More than 300 the Palestinian General Federation of Trade Unions (PGFTU) members took part in the PGFTU Congress in Nablus late last month, where delegates voted to boost representation of women and reinforced the federation’s commitment to worker rights. They were joined by representatives from 16 international organizations, including the International Trade Union Confederation (ITUC), the Solidarity Center and the International Labor Organization (ILO).
Delegates at PGFTU’s Fifth Congress voted to increase from 20 percent to 30 percent the representation of women across all PGFTU bodies over the next four years; agreed to enforce Palestine’s minimum wage law and work to make it a living wage; and reinforced the PGFTU’s stance in defending the freedom to form unions.
Also during the three-day conference, PGFTU General Council members elected Shaher Saad as secretary general and voted in 24 representatives of national general unions, including four women, to the executive committee, along with seven men and women unionists to the financial and administrative audit committee. All will serve four-year terms. The elections were observed by representations from the ILO, the Arab Labor Organization and U.S. and European trade unions and federations.
Delegates backed ongoing dialogue with allies as the PGFTU campaigns for fair labor laws that guarantee decent work for workers and a fair social security law for workers and their families. In ensuring that women make up 30 percent of the federation’s leadership, delegates seek to guarantee their input in designing labor policies and executing union resolutions and reinforced their commitment to promoting the role of Palestinian working women as a key force in the national and local markets.
Participants also emphasized the need to network with civil society organizations and legal groups that to work toward establishing a democratic and transparent civil society.
In his remarks, Saad said workers will achieve social justice and fairness through a strong and independent trade union movement that seeks to elevate workers’ voices and protect him from exploitation.
Some 21,000 garment workers from six unions at more than 60 factories across Cambodia dedicated their 30-minute lunch breaks to rallies calling for a higher minimum wage. The monthly minimum wage for garment and footwear workers is $128. Last year, Cambodia’s garment exports totaled $5.7 billion.
A recent study of garment workers and their expenditures, conducted by labor rights groups, including the Solidarity Center, indicates that the workers currently earn far less than they need to cover expenses.
Garment workers from 60 factories around Cambodia devoted their 30-minute lunch breaks to rally on Decent Work Day. Credit: Solidarity Center/Khun Tharo
As part of the October 7 International Decent Work Day demonstrations around the theme, “End Corporate Greed,” workers from industrial areas in Phnom Penh, Sihanoukville, Kompong Spuer, Kandal and Svay Reing provinces held stickers and banners urging international brands to provide a decent living wage for Cambodian garment workers.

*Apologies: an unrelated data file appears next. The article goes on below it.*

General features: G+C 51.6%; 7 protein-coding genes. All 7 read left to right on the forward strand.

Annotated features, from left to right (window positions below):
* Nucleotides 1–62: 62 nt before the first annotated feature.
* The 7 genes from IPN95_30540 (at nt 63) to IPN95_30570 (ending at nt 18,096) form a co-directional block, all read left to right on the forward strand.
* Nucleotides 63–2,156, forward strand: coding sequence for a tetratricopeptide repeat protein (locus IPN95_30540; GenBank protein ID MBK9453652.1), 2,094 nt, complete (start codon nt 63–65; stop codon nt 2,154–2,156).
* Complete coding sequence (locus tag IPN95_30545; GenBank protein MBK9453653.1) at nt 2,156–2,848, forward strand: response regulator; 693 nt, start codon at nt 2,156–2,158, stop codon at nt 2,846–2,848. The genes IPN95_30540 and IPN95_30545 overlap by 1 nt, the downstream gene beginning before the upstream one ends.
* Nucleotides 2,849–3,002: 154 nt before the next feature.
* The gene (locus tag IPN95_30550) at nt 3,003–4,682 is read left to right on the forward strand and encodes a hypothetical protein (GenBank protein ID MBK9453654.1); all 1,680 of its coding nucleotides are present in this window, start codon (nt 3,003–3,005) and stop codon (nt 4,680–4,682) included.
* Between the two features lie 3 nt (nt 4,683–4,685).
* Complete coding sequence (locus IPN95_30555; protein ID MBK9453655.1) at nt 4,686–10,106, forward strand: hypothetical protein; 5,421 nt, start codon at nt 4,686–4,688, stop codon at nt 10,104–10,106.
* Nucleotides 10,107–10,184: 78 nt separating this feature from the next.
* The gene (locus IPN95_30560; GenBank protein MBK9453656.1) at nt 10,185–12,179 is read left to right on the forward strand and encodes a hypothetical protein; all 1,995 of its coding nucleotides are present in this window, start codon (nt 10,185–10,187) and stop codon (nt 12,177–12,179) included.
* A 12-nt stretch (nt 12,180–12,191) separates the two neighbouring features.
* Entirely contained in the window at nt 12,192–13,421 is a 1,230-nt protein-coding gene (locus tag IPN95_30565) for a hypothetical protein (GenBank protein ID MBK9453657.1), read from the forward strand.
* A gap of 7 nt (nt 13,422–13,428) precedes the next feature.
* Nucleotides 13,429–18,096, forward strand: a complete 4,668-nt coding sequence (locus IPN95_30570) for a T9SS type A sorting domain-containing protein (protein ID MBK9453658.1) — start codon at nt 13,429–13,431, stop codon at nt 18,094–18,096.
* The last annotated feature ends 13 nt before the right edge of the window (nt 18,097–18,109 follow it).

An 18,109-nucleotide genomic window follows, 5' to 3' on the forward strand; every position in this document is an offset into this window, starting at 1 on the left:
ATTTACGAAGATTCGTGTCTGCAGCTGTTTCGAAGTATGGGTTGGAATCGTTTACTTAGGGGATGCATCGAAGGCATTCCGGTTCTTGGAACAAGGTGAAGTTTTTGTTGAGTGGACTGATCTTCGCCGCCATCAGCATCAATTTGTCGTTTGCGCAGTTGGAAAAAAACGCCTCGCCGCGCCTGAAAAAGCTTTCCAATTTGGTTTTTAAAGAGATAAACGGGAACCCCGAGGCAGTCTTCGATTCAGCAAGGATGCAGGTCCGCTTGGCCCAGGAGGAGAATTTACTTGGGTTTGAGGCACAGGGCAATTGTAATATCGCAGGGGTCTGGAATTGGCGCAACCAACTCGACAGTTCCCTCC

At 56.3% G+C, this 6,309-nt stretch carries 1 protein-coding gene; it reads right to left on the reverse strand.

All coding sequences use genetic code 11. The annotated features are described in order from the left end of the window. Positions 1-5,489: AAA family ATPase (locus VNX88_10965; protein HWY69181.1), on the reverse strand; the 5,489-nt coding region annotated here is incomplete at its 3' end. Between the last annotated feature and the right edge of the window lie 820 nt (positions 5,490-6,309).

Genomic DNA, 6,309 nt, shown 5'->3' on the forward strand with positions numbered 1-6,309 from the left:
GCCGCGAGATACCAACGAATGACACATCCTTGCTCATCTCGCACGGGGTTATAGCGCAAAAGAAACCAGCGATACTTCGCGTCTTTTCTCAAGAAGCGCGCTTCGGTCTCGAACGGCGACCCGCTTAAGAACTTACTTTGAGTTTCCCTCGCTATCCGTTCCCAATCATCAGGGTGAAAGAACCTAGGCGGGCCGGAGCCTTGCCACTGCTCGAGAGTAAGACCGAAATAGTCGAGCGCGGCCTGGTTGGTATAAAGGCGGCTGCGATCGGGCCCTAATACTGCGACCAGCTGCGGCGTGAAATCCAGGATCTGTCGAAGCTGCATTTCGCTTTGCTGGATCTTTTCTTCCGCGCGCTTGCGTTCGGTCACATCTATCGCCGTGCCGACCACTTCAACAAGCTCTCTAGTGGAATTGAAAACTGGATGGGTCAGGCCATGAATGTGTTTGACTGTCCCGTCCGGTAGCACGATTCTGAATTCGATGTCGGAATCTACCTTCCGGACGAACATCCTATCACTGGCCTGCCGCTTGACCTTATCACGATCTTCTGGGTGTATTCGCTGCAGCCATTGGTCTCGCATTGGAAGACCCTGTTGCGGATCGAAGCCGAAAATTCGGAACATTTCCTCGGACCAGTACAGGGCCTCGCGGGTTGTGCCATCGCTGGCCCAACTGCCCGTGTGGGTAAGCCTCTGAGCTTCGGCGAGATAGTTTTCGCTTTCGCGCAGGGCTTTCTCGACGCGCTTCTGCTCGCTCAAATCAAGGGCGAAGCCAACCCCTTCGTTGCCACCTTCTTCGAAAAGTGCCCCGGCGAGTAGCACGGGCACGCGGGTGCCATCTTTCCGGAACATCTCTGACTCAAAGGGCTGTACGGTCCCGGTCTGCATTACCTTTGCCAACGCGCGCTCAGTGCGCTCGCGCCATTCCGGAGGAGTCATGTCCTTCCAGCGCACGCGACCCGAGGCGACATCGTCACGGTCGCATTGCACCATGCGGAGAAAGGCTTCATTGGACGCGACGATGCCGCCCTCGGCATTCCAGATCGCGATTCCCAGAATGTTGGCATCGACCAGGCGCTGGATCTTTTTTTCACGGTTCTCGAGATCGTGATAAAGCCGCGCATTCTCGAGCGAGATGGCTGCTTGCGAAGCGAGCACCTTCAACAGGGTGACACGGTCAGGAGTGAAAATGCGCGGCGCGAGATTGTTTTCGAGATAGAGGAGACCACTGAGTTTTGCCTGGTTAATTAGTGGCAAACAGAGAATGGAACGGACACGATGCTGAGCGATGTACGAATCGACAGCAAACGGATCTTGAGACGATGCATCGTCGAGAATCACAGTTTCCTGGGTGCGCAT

A working group of union representatives, employers and government officials has been meeting to determine a new 2016 minimum wage and are nearing a recommendation. The Coalition of Cambodian Apparel Workers Democratic Union (CCADWU) and other unions not affiliated with the government said that they will boycott the process if the recommendation does meet workers’ needs.
Over the past two years, tens of thousands of garment workers have taken to the streets in a series of strikes for minimum wage increases. In January 2014, Cambodian security forces shot into crowds of striking workers, killing at least five, injuring more than 60 and resulting in the arrests and dismissals of dozens of workers and union leaders.
Unions that took part in the Decent Work Day actions include the CCADWU, the Cambodian Alliance of Trade Unions, the Collective Union of Movement of Workers, the National Independent Federation of Textile Unions in Cambodia and Worker Freedom Union Federation.
The actions in Cambodia are part of worldwide activities around the world, with the International Trade Union Confederation reporting events in 33 countries at its World Day for Decent Work site.
The Cambodian government announced in recent days it would raise the monthly minimum wage in the textile and apparel industry to $128, an amount workers say falls far short of the amount needed to support themselves and their families and is only $8 above the poverty line.
The new minimum wage also is well below the government’s estimates of wages garment workers need: Late last year, a government-appointed committee announced that a minimum living wage should be between $167 to $177 a month. The minimum wage for garment workers at the time was $80 a month, and even with the increase, Cambodia has among the lowest monthly minimum wage in the industry. Garment-making is Cambodia’s largest industry, accounting for 80 percent of exports.